Glasgow Incunabula Project update (18/12/15)

For the end of 2015 we have reached a landmark point in the Glasgow Incunabula Project: all 1060 books belonging to the University of Glasgow have now been fully catalogued and are available on the project website.

Annotations on printing in Higden (Hunterian Bv.2.31)

Annotations on printing in Higden (Hunterian Bv.2.31)

A 19th cent cover but what lies within? BC5-b.16

A 19th cent cover but what lies within? BC5-b.16

Our last batch of University books, as usual, contains many items of interest – a blockbook Bible, a smattering of Caxtons and some whopping tomes of the works of Vincent of Beauvais. However, the most unassuming book of them all is the most important and one worth shouting about. Found quite by chance, a slim Italian tract that gives remedies against the plague by Antonius Cermisonus turns out be a previously unknown 15th century edition – thus bringing our tally of unique incunabula to 12.

It seems astonishing that we could have a ‘new’ incunabulum lurking on our shelves, and here is how it was discovered. To be totally comprehensive in coverage, we will next be incorporating details of our incunabula fragments on the project website. Our researcher, Jack Baldwin, has therefore been examining many poorly catalogued books in the search for 15th century fragments. He knew that a particularly lucrative collection for early bindings would be the library of Sir William Hamilton (1788-1856), who was Professor of Logic and Metaphysics at Edinburgh University. Somewhat overlooked, this collection consists of about 8,000 volumes (mainly works on logic, philosophy, and classical texts), including  a number of incunabula. Jack systematically went along the Hamilton shelves looking for bindings of interest, and it was during this process that the Cermisonus caught his eye as an obvious example of early printing. Previously rather laconically cataloged (many decades ago!) as being without date or printer, the question was: how early was this book?

Opening page of BC5-b.16

Opening page of BC5-b.16

Details of the book were sent to Dr Falk Eisermann, Director of the Gesamtkatalog der Wiegendrucke at the Staatsbibliothek in Berlin. After expert analysis, he came back with the exciting news that this was a Rome  edition produced in about 1478 by Johann Bulle. Not only is this the only known copy of this book in existence, but it is a reprint of a Naples edition printed by Jadocus Hohenstein in ca. 1474, of which only one single copy is recorded – at the Countway Library, Harvard University. So in terms of rarity, this book is pretty much off the scale. Incidentally, it is also the only example of a book produced by the press of Johann Bulle in our collection. So all in all, this shows the worth of detailed examination of books in projects such as this – you never know what buried treasure will be unearthed!

Nativity scene from Hunterian Ds.2.4

Nativity scene from Hunterian Ds.2.4

Returning to the other books in this batch, a charming nativity scene (with Mary finding time to read a book while Jesus slumbers in his manger) in our block book Bible reminds us of the festive season fast approaching. We have lots more to come in 2016, with the addition of details of incunabula from other libraries on Glasgow, but for the time being:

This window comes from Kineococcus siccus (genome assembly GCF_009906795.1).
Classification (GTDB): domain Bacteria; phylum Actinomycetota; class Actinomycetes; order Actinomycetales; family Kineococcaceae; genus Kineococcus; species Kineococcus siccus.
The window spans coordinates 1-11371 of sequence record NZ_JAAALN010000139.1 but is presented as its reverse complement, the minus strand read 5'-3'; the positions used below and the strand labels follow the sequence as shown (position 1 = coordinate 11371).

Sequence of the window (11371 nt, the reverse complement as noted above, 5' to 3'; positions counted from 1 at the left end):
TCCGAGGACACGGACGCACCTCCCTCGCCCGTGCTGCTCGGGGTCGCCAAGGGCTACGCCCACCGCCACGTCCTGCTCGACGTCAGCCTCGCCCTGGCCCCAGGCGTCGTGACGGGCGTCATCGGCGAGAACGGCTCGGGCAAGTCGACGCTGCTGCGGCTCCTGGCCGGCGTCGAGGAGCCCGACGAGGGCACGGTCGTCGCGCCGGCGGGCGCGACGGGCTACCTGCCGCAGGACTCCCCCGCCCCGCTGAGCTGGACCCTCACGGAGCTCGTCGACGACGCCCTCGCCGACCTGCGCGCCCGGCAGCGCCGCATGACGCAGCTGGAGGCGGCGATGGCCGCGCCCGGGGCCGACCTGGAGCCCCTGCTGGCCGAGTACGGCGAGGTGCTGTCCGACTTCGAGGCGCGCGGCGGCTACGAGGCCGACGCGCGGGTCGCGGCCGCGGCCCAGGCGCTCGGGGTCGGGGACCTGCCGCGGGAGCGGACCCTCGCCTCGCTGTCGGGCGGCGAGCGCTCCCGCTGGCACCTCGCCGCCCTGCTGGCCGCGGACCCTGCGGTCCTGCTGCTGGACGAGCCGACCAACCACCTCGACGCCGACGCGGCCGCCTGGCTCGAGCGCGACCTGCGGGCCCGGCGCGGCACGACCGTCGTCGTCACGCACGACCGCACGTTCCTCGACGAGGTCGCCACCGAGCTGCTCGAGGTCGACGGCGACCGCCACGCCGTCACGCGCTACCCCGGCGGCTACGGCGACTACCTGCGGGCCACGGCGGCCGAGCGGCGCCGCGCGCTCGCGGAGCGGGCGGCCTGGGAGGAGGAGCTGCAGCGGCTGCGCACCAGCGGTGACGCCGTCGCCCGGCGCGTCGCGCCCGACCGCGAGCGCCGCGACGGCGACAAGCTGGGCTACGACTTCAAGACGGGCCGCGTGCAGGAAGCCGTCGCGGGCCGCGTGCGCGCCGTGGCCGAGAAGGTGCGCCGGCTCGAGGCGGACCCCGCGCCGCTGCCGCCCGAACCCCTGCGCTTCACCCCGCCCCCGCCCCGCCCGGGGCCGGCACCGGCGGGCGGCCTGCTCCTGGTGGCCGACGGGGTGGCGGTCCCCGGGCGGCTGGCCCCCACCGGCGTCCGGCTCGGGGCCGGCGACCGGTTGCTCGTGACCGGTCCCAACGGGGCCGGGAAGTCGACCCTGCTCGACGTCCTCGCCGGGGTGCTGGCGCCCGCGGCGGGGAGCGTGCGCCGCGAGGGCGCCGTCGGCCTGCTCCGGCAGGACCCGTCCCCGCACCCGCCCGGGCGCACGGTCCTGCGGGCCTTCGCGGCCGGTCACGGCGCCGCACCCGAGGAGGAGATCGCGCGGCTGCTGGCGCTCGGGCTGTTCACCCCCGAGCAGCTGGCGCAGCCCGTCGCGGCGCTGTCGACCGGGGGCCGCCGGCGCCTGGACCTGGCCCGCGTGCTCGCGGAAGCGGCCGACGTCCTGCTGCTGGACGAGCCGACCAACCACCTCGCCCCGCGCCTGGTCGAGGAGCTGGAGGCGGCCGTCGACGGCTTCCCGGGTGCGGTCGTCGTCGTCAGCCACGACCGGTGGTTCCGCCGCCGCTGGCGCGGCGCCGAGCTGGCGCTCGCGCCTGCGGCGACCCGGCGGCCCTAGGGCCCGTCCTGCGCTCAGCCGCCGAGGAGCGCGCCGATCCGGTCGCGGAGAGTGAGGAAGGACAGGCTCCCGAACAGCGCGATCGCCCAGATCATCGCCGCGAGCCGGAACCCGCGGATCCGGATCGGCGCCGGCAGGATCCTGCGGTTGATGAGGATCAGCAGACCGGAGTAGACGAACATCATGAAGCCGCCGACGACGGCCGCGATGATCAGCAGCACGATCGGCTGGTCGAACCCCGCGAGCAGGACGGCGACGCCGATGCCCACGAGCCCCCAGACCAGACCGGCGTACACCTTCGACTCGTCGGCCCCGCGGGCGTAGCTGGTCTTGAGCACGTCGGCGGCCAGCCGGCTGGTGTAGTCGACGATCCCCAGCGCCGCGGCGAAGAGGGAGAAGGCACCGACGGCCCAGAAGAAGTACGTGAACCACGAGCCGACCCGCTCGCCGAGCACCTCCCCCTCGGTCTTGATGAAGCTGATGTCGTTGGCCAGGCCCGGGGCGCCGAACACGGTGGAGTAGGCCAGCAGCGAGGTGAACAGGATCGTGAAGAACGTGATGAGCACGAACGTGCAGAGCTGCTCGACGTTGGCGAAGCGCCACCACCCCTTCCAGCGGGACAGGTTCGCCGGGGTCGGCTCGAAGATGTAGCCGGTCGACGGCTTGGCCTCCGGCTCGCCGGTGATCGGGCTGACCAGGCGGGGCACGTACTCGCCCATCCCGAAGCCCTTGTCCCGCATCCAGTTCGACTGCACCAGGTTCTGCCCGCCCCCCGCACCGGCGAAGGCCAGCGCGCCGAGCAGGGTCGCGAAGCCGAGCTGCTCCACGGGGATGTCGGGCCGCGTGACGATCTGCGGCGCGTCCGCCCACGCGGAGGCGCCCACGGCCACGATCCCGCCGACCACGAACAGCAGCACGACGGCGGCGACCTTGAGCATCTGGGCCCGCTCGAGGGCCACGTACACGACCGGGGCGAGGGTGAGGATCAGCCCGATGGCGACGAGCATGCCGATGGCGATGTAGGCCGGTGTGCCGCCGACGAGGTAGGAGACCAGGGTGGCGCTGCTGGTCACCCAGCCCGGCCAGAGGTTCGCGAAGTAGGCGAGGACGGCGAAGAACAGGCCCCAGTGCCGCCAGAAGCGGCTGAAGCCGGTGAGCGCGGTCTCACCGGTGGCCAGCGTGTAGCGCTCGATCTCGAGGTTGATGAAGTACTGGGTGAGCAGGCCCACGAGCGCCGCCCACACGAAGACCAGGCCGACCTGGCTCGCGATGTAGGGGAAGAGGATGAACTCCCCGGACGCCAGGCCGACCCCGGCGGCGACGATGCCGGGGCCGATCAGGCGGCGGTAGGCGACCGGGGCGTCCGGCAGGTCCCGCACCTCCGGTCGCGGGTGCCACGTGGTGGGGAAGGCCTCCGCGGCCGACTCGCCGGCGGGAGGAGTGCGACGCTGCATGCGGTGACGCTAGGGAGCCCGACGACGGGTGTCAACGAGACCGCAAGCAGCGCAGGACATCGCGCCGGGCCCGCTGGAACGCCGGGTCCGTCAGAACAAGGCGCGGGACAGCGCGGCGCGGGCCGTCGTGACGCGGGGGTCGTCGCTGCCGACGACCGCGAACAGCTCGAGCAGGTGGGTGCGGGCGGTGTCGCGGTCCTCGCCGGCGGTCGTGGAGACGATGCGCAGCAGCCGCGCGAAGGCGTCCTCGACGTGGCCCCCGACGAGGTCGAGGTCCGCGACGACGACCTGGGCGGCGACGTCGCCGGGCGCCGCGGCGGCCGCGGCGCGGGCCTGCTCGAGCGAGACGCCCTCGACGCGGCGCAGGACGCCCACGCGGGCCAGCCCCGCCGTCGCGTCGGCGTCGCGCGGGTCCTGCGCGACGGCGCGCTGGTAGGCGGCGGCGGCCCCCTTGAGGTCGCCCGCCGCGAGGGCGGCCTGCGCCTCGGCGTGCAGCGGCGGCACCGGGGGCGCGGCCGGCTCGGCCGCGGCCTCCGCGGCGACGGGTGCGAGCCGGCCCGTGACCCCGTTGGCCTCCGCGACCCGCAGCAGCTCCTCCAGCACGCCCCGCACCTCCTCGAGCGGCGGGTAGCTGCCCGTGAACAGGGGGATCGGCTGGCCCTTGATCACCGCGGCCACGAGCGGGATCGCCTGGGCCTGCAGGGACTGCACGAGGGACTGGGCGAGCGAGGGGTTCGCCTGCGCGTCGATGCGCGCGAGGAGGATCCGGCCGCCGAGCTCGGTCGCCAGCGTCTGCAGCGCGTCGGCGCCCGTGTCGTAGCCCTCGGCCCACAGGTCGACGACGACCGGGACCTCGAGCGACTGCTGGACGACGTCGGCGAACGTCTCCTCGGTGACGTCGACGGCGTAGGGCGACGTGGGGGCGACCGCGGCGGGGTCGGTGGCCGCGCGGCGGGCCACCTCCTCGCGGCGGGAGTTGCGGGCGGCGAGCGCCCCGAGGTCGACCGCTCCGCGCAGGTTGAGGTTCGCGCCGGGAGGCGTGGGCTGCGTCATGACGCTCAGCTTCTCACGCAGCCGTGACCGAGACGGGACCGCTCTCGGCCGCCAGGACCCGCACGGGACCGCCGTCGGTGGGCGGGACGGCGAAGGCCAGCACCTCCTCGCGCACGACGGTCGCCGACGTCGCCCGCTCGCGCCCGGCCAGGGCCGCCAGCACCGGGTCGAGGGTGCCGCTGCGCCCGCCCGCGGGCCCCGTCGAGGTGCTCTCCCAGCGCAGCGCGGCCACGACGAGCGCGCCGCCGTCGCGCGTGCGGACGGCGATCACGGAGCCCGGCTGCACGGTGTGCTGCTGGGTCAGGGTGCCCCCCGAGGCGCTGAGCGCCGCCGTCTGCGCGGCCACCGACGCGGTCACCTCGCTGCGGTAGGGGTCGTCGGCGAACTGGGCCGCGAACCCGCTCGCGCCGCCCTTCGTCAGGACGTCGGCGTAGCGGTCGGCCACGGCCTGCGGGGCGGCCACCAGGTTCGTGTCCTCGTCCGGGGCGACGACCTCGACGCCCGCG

Merry Christmas and a Happy New Year to all our blog readers and incunabula enthusiasts!

The last records to be indexed on the project website for the University of Glasgow incunabula are:

Categories: Special Collections

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3 replies

  1. Thanks or your comments John. There is certainly still much to be discovered in Hamilton’s Library. For a brief overview of the collection, see However, an in depth study of the books in his library has yet to be done. There is a very interesting research opportunity here.

  2. Sir William Hamilton is that rare combination, both a forgotten and important thinker and scholar. It would be very interesting to know more about the Hamilton collection. Hamilton was perhaps the most erudite philosopher of his generation in Britain. He was the leading authority on the new German philosophy, and the first serious British interpreter of Kant. He attempted to reconcile Kant and Reid.

    Hamilton’s erudition intimidated opponents like JS Mill, who waited for Hamilton’s death before writing a thoroughly hostile and extremely bad book on Hamilton’s philosophy that nevertheless achieved its scurrilous intent; to trash Hamilton’s philosophical reputation. In a famous diapute Hamilton (through Ferrier) demonstrated that Coleridge was a philosophical plagiarist, who crudely relied on sheer British ignorance of German philosophy to make mischief (the attack on Coleridge probably lay behind the Coleridgean acolyte, Mill’s extreme antipathy to Hamilton).

    Hamilton was also the first British philosopher to explore the philospical theory of the ‘unconscious’ (but principally through Carus rather than Schopenhauer?). This important contribution has passed almost unnoticed in Britain over the next 150+ years, right up to today. Hamilton is, perhaps the last great product, the ‘swansong’ of the Scottish Enlightenment. He should not be forgotten.

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